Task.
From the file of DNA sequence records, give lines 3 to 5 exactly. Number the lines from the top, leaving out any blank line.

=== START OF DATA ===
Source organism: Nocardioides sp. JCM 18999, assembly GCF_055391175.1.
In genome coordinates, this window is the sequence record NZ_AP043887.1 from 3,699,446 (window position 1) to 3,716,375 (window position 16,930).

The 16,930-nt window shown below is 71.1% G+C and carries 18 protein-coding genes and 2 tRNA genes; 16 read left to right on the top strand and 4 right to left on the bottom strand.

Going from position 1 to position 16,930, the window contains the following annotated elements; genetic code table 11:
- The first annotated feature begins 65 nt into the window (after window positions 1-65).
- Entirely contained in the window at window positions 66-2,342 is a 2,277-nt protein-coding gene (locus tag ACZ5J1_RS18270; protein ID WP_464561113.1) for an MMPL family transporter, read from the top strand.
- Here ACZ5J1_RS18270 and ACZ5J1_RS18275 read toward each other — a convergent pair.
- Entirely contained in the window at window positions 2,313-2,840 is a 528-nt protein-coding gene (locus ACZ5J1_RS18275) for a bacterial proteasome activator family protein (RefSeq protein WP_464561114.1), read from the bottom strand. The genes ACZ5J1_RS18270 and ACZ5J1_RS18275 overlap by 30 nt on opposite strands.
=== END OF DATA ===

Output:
The 16,930-nt window shown below is 71.1% G+C and carries 18 protein-coding genes and 2 tRNA genes; 16 read left to right on the top strand and 4 right to left on the bottom strand.

Going from position 1 to position 16,930, the window contains the following annotated elements; genetic code table 11:
- The first annotated feature begins 65 nt into the window (after window positions 1-65).